ICT Evening Seminar - "Surface Finishing".
9th September 2004

The Institute of Circuit Technology held an evening symposium on the subject of Surface Finishing at Arundel on 9th September 2004.

ICT Chairman Andrew Hall introduced papers by Dr Martin Goosey of Rohm and Haas Electronic Materials Europe Ltd, and Thomas Michels of TMT Trading GmbH.

Martin Goosey gave an overview of PCB Solderable Finishes for Lead-Free Assembly, with reference to RoHS legislation, and described the characteristics, advantages and limitations of available metallic and organic finishes. Finishes would need both to be lead-free and to be compatible with lead-free solders, of which there were many variants. It appeared that two alloys, Sn,4Ag,0.5Cu (commonly termed SAC), melting in the range 215-220ºC and Sn,0.7Cu, with a eutectic melting point of 227ºC, would become the preferred lead-free solders in Europe.
Both alloys had melting points significantly higher than the 183ºC of eutectic tin-lead.

Attributes required of a suitable solderable finish included: providing good solderability for reflow, wave and hand soldering; surviving multiple soldering operations (up to 7 in extreme cases); performance at least equal to tin-lead HASL; surviving higher temperatures; compatibility with a wide range of solder alloys, as well as handling, surface insulation resistance and environmental and health and safety considerations. In addition, certain applications demanded such properties as wire-bondability.

Martin listed and compared their properties of lead-free HASL, OSP, immersion tin, electroless nickel immersion gold, electroless palladium and immersion. Most of these had been available for several years in response to the demand from surface-mount assemblers for planar finishes.

Comparing market share of the different finishes present and projected, he commented that although there were considerable differences in statistics from different sources, the trend was towards a substantial decrease in the use of HASL, even though lead-free HASL would maintain a small share, and slight growth in the use of electroless nickel-immersion gold and OSP. The major growth areas were predicted to be in immersion silver and, particularly, in immersion tin.

Although certain aspects of long-term reliability were still being investigated, and there were some questions about the influence of the conductivity of finishes on high frequency signal transmission, the choice of finish would be governed by considerations of functionality, ease-of-use and cost. Immersion tin, immersion silver and OSP were expected to be predominant, although Martin stressed that there was unlikely ever to be a single universal solution.

Thomas Michels took up the specific question of whether immersion tin would become a suitable replacement for HASL and focused on a proprietary white tin from Azzintec in Switzerland, which several multinational OEM and CEM assemblers had adopted as a preferred lead-free finish.

There had been much debate on the subject of tin whiskers, and Thomas presented the results of comprehensive investigations of the phenomenon. Many factors contributed to the kinetics of whisker growth, particularly those which caused internal stress within the deposit. It had also been observed that the condition of the underlying copper surface was a major contributor – tin deposited on a matt copper surface giving the least and on a bright surface the most whiskering.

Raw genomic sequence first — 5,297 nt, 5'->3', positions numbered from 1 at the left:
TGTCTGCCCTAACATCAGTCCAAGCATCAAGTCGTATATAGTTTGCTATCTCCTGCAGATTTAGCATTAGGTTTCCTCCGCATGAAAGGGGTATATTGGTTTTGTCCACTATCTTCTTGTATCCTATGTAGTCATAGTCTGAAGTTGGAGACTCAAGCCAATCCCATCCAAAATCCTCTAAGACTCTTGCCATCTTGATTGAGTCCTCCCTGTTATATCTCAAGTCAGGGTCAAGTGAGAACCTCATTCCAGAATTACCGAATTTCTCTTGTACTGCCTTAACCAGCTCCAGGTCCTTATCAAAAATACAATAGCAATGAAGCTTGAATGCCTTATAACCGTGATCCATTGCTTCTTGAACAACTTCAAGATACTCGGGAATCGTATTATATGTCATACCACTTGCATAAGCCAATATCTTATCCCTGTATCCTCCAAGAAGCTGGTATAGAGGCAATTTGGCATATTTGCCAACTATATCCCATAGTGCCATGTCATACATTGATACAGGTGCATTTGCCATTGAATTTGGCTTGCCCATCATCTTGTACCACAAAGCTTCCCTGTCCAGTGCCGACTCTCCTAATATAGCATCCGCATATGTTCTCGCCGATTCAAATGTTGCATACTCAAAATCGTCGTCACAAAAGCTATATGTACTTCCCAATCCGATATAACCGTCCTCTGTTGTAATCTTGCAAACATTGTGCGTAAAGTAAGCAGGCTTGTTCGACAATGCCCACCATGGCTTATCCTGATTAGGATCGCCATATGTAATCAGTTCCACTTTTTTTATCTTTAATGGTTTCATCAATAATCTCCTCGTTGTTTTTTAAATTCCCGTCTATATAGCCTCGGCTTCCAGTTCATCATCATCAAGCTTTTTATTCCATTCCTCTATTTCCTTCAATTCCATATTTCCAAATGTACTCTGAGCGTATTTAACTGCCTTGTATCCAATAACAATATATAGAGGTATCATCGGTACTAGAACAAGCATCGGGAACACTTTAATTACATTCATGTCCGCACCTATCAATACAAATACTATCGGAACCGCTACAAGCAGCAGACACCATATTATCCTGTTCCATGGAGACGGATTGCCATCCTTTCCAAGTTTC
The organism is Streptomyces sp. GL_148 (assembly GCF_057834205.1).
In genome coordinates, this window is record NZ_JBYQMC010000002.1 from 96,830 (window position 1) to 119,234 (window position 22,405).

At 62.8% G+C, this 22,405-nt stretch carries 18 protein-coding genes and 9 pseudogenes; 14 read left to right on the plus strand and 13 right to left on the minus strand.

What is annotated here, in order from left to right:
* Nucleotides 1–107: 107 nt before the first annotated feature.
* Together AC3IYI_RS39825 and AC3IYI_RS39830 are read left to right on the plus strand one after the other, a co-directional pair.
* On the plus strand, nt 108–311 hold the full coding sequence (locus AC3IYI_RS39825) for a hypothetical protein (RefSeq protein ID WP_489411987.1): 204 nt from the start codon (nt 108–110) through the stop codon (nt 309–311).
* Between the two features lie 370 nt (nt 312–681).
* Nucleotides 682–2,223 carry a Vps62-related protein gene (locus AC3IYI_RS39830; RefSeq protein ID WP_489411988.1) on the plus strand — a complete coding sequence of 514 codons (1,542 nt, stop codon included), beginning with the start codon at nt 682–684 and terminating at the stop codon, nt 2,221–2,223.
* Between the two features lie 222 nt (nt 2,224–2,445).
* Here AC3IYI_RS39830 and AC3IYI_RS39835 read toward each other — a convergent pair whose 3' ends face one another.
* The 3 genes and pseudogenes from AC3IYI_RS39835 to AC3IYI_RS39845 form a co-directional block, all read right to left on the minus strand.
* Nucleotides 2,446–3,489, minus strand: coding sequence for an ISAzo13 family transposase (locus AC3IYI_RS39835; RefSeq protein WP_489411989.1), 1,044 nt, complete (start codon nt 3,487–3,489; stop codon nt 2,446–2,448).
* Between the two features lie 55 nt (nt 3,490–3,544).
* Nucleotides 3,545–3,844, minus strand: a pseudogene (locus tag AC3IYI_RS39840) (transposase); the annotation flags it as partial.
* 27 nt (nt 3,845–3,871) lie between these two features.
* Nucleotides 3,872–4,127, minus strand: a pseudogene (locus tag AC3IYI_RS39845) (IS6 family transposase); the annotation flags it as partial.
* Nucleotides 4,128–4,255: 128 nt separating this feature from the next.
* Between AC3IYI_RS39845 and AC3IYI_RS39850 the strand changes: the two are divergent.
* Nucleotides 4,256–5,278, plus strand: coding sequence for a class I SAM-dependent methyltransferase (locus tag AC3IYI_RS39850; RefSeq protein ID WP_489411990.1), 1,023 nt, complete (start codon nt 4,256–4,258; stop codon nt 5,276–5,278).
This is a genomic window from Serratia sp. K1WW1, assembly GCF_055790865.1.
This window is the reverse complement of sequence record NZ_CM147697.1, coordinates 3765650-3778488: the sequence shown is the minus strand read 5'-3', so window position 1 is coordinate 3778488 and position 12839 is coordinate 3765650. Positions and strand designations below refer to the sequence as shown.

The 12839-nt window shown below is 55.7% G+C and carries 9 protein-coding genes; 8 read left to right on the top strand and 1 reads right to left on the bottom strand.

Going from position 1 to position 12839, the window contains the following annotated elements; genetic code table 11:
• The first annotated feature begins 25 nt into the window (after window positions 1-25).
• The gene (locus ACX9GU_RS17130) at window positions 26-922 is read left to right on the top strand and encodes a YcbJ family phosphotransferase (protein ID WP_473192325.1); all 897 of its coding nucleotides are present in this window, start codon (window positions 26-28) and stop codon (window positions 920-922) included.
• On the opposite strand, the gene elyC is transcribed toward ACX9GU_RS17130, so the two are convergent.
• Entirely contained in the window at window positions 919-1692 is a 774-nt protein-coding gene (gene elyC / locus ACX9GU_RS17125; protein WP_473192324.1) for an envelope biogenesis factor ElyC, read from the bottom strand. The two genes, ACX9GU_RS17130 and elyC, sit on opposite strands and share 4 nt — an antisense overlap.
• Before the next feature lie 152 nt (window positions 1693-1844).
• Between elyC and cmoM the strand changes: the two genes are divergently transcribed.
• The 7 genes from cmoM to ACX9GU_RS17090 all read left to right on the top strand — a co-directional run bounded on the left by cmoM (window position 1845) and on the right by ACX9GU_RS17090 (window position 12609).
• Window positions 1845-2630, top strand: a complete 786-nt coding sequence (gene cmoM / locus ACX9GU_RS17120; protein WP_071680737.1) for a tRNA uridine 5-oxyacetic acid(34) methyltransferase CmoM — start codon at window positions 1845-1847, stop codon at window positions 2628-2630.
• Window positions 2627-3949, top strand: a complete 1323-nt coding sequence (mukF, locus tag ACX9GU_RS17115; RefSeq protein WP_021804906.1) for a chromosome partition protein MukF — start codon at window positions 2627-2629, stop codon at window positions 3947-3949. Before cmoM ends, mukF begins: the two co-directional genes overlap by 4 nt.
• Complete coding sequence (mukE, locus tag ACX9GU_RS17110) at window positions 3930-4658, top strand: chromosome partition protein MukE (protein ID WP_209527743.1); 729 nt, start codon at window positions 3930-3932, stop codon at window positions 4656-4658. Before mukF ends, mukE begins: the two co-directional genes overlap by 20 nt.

Immersion tin formulations had been developed with deliberately-introduced metallic impurities such as copper, which virtually eliminated whiskering, but it seemed that the major users preferred the attributes of the pure tin finish, which offered significantly improved long-term solderability, and did not consider minor whiskering to constitute a significant area of concern. And in any case, if tin applied as a solderable finish showed evidence of whiskering before soldering, any whiskers present had been observed to disappear during the soldering process.

A 1micron immersion pure tin deposit had been demonstrated to exhibit 12 months shelf life and maintain solderability after three reflow cycles, whilst yielding ionic contamination figures well within military limits of acceptability. The mechanism of accelerated ageing had been shown to be the progressive diffusion of base copper into the tin coating, to form various copper-tin intermetallics.

Proprietary immersion tin now available gave much finer-grain deposit than traditional processes and, being based sulphuric acid rather than sulphonic acid, there were no solder mask compatibility issues. They had better throwing power and were more easily rinsed. Application involved four stages: clean, micro-etch, pre-dip and immersion tin plate, but control was very straightforward, the process was regenerable and plating time for 1 micron was only 9 minutes.

Thomas referred to an ITRI report which had concluded that metallic coatings were in general superior to organic coatings, and that of the metallic coatings, tin gave the best all-round performance. The only function for which tin was not appropriate was wire bonding.

Thomas concurred with Martin Goosey in accepting that no one finish would provide the universal solution, but believed that immersion tin would emerge as the solderable finish of choice.

In his closing remarks, Andrew Hall gratefully acknowledged Artetch Circuits for supporting the event.

Pete Starkey
ICT Council

 

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